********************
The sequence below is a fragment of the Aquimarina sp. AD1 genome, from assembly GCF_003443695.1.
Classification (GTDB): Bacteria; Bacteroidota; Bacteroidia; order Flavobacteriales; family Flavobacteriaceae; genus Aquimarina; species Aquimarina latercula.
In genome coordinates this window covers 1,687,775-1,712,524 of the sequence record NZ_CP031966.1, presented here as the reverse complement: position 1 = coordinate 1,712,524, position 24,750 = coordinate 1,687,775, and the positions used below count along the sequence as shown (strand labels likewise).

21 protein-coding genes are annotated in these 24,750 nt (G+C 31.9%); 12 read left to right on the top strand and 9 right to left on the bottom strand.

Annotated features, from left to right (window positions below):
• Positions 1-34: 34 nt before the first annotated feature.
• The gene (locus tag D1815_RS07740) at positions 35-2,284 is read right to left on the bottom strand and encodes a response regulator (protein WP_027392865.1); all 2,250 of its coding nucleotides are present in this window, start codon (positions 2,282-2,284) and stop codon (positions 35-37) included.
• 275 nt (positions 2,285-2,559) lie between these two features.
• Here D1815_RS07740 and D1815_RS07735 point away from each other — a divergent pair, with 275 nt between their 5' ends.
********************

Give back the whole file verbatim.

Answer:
The sequence below is a fragment of the Aquimarina sp. AD1 genome, from assembly GCF_003443695.1.
Classification (GTDB): Bacteria; Bacteroidota; Bacteroidia; order Flavobacteriales; family Flavobacteriaceae; genus Aquimarina; species Aquimarina latercula.
In genome coordinates this window covers 1,687,775-1,712,524 of the sequence record NZ_CP031966.1, presented here as the reverse complement: position 1 = coordinate 1,712,524, position 24,750 = coordinate 1,687,775, and the positions used below count along the sequence as shown (strand labels likewise).

21 protein-coding genes are annotated in these 24,750 nt (G+C 31.9%); 12 read left to right on the top strand and 9 right to left on the bottom strand.

Annotated features, from left to right (window positions below):
• Positions 1-34: 34 nt before the first annotated feature.
• The gene (locus tag D1815_RS07740) at positions 35-2,284 is read right to left on the bottom strand and encodes a response regulator (protein WP_027392865.1); all 2,250 of its coding nucleotides are present in this window, start codon (positions 2,282-2,284) and stop codon (positions 35-37) included.
• 275 nt (positions 2,285-2,559) lie between these two features.
• Here D1815_RS07740 and D1815_RS07735 point away from each other — a divergent pair, with 275 nt between their 5' ends.